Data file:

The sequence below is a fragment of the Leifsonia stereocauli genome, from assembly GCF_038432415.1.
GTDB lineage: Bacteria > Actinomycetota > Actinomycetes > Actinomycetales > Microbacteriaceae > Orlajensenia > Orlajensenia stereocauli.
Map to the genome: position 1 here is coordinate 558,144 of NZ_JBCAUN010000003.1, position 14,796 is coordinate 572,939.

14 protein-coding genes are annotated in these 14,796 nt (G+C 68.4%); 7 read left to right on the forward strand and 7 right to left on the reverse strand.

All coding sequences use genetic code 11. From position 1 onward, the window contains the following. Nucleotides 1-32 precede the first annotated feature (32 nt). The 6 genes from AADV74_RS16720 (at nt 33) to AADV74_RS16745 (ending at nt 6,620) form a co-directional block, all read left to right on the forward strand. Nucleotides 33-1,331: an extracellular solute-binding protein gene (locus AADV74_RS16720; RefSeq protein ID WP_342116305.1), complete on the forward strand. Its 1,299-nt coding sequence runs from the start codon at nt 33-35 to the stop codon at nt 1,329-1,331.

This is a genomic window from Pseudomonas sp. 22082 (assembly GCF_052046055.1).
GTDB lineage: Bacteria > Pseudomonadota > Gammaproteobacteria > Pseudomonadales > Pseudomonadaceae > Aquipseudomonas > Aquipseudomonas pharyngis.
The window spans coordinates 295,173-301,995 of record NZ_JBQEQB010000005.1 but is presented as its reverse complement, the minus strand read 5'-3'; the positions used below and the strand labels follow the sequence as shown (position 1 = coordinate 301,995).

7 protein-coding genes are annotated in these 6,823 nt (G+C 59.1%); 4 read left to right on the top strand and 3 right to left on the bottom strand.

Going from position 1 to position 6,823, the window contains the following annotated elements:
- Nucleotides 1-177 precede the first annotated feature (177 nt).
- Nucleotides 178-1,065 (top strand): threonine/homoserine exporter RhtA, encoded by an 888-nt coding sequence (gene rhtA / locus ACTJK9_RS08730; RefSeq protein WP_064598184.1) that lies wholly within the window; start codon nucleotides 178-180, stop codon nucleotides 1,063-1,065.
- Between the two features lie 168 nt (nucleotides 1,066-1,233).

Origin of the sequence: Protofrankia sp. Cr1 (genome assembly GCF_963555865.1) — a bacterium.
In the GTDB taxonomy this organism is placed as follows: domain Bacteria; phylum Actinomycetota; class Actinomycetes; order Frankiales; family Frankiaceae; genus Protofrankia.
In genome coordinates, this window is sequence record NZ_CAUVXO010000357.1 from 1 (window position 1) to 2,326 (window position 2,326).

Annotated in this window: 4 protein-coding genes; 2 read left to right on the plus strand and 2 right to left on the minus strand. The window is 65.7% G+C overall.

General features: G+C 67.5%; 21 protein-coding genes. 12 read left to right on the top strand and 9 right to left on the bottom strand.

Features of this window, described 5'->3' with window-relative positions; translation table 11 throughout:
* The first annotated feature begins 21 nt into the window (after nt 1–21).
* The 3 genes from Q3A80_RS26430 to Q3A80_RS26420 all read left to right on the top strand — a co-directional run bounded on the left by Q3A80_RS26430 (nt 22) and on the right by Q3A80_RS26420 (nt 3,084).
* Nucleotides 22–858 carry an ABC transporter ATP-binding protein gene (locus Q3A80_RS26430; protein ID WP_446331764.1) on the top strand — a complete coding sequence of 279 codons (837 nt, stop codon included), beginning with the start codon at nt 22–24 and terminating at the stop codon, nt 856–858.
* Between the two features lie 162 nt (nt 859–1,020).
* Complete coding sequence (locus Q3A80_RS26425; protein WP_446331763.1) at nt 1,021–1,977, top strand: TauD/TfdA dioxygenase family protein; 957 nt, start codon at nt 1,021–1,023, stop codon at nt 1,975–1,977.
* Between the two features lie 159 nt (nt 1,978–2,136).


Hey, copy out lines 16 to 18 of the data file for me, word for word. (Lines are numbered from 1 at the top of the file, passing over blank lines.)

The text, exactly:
In genome coordinates, this window is sequence record NZ_CAUVXO010000357.1 from 1 (window position 1) to 2,326 (window position 2,326).

Annotated in this window: 4 protein-coding genes; 2 read left to right on the plus strand and 2 right to left on the minus strand. The window is 65.7% G+C overall.

General features: G+C 67.5%; 21 protein-coding genes. 12 read left to right on the top strand and 9 right to left on the bottom strand.